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2008 Floods in Pakistan



Community Led Total Sanitation: Pakistani Women Take Control of Their Families' Health

© UNICEF/Pak2008/Paradela
With a safe and sanitary latrine inside the home compound, Selana no longer needs to fear venturing into the open fields.

By Fatima Raja

KILLA BATEZAI, Pishin District, Balochistan Province, 7 August 2008 – "We did it ourselves," says Khalat Bibi proudly. "Our men didn't have the time as they were working in the orchards and fields. So we, the women of the Saleem family, built our latrines ourselves." She embraces her daughter lightly, one of her ten surviving children. Five others are dead. "They died of diarrhoea," Khalat Bibi recalls sombrely.

"They also had infections of the foot and our home smelled bad because children would defecate in the veranda. We've controlled those problems now."

Her sister-in-law Vilayat Bibi nods. "Before we built our latrine, our children always had diarrhoea and intestinal worms," she adds. "They also had infections of the foot and our home smelled bad because children would defecate in the veranda. We've controlled those problems now."

Asiya Akram is one of the women responsible for this change. A social mobiliser working with UNICEF's local partner SMART, since March 2008 she promotes Community Led Total Sanitation amongst the women of the village. This approach acknowledges that unless all members of a community use adequate sanitation and follow sanitary practices, diseases such as diarrhoea will remain prevalent. By encouraging families to assess their own sanitation and then finance and build their own latrines, stressing their convenience, hygiene and dignity, Asiya and her fellow mobilisers convinced all but two or three of the 100 households in Kila Batezai to give up open defecation.

In a tribal area with a Taliban presence, Asiya had to work hard to get the community's trust. It took several meetings, each lasting five or six hours, to convince each household. Asiya and her colleagues received threats from extremists, one of whom abused her publicly for calling women's gatherings where sanitation was discussed. "We sent them messages saying we are not trying to draw your women away, simply teaching them how to keep themselves and their families clean," she says.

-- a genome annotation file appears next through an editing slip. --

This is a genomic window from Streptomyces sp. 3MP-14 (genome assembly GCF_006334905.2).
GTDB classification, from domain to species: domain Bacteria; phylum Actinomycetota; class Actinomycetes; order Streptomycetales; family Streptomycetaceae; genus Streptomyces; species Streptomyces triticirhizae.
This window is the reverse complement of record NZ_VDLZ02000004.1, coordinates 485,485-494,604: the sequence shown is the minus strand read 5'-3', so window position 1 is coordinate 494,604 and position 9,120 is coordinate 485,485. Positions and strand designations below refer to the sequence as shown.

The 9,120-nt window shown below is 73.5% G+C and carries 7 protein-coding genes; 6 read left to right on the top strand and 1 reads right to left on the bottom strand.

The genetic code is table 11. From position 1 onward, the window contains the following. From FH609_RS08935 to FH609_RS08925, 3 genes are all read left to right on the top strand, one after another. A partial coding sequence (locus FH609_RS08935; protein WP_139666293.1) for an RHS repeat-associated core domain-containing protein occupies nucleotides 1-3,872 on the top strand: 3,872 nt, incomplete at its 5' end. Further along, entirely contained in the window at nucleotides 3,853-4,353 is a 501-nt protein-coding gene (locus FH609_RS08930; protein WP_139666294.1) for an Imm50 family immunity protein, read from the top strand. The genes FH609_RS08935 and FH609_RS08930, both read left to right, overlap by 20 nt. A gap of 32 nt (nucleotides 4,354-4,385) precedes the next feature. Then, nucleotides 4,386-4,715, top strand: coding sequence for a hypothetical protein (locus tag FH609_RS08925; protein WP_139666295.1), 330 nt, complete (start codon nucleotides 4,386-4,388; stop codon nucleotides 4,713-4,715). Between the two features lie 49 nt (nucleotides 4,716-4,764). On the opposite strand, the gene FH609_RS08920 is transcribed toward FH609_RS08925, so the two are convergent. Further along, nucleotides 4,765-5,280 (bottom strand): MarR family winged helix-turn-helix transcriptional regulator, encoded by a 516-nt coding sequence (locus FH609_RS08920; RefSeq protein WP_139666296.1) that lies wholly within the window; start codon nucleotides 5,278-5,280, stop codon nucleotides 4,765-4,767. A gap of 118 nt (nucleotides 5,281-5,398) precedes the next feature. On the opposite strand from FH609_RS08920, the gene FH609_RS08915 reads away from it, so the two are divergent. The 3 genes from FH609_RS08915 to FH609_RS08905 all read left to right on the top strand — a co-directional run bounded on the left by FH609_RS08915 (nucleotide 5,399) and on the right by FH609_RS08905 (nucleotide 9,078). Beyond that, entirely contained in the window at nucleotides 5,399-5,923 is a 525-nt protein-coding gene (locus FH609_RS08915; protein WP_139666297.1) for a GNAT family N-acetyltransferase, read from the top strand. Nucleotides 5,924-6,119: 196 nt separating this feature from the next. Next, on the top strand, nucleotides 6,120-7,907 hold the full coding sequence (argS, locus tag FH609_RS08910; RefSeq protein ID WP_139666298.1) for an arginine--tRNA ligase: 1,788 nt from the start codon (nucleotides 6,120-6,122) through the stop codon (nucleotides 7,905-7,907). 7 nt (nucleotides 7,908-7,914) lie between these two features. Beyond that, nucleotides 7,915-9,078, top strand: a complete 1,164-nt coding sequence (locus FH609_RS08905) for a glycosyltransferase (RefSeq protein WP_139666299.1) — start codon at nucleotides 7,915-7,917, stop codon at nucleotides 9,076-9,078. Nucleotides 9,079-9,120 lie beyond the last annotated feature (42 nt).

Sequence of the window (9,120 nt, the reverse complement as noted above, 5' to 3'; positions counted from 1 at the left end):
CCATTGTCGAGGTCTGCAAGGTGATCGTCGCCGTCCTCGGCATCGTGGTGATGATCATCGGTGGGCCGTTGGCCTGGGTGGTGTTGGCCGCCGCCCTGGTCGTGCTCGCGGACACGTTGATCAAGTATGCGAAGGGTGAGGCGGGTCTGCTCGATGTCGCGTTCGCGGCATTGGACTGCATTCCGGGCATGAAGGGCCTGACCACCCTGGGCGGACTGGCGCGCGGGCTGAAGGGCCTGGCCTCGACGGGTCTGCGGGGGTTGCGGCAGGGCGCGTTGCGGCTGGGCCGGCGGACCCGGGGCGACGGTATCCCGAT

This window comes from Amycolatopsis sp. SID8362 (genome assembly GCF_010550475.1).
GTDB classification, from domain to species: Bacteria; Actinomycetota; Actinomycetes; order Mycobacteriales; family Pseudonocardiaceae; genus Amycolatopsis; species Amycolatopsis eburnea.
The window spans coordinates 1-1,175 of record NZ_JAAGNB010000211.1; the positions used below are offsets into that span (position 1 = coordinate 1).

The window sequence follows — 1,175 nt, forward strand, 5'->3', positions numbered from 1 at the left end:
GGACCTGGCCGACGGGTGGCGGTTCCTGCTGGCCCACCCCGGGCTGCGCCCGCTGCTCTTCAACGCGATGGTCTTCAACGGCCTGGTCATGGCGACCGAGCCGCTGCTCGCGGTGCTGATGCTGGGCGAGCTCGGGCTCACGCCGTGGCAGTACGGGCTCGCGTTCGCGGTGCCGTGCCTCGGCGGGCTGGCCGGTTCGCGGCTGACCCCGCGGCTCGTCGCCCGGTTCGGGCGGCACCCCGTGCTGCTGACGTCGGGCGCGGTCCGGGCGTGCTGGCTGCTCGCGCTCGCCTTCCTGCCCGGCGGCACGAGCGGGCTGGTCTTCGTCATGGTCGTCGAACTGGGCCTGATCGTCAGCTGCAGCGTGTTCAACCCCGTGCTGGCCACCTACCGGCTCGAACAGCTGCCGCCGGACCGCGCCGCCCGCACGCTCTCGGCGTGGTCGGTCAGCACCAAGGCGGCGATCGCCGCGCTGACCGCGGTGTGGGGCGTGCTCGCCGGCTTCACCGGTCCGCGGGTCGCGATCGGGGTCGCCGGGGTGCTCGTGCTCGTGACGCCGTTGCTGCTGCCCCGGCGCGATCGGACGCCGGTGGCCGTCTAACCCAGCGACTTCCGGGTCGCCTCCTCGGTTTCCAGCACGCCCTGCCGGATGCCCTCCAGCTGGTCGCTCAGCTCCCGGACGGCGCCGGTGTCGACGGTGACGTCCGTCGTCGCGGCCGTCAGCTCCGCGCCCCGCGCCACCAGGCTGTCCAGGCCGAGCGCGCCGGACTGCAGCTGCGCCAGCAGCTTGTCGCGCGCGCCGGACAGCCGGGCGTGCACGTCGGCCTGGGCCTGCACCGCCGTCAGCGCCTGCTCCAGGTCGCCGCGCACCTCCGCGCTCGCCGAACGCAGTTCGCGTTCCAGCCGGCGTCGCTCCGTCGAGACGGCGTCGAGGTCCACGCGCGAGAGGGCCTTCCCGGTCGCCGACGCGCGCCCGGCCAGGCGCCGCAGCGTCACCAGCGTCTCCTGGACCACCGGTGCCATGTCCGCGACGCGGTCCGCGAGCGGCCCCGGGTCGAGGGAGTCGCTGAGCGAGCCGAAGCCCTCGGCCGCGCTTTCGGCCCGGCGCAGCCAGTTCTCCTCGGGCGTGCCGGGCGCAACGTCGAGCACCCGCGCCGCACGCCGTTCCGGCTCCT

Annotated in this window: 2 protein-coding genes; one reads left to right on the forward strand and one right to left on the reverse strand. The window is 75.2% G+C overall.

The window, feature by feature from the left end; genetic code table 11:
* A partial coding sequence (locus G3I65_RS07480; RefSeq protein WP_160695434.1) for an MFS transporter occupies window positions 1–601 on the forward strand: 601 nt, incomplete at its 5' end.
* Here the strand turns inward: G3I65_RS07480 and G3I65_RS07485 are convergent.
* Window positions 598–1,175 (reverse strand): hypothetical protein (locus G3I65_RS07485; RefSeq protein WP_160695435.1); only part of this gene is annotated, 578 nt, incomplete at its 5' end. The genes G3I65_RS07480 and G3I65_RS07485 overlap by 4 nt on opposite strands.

As the women of the Saleem household were persuaded, they took matters into their own hands. With technical help from SMART, they dug pits for six latrines to serve the nine related families who live in the compound. The bad odours disappeared and the children became healthier. The adults also found their lives improving. "We adults used open spaces before," Vilayat Bibi recalls. "It felt unsafe, and if our young girls went outside, their mothers would stand around them holding up sheets to screen their modesty."

© UNICEF/Pak08/Paradela
Proper hygiene practices have meant that the children of the Saleem family no longer suffer frequent bouts of diarrhoea and skin infection.

Twelve-year-old Selana, who is one of the 25 odd children living in the compound, agrees. "I used to be embarrassed and scared that someone would come by whilst I was relieving myself," she says. "Now, with privacy, there is no fear. Where before I was afraid to go outside by myself, I can use the lavatory whenever I want."

Less than a quarter of the people in Pishin District have adequate sanitation facilities; the vast majority defecate in the open. This, along with poor hygiene practices (only 21 per cent wash their hands with soap after defecation) contributes to the province's high child mortality: 158 of ever 1,000 children in Balochistan die before the age of five. Having piloted Community Led Total Sanitation in two districts, Pishin and Kalat, UNICEF has successfully advocated for this approach to become a centrepiece of provincial sanitation strategy. With dedicated workers like Asiya and the women of Kila Batezai, however, entire communities are being slowly transformed so that open defecation and its attendant problems become mere memories.



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